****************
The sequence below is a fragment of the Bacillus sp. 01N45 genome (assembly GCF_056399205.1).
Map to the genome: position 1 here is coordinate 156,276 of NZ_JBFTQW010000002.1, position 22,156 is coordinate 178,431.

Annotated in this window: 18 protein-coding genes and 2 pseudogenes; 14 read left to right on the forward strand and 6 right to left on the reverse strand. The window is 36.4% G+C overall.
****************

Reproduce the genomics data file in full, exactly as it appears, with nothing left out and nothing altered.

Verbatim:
The sequence below is a fragment of the Bacillus sp. 01N45 genome (assembly GCF_056399205.1).
Map to the genome: position 1 here is coordinate 156,276 of NZ_JBFTQW010000002.1, position 22,156 is coordinate 178,431.

Annotated in this window: 18 protein-coding genes and 2 pseudogenes; 14 read left to right on the forward strand and 6 right to left on the reverse strand. The window is 36.4% G+C overall.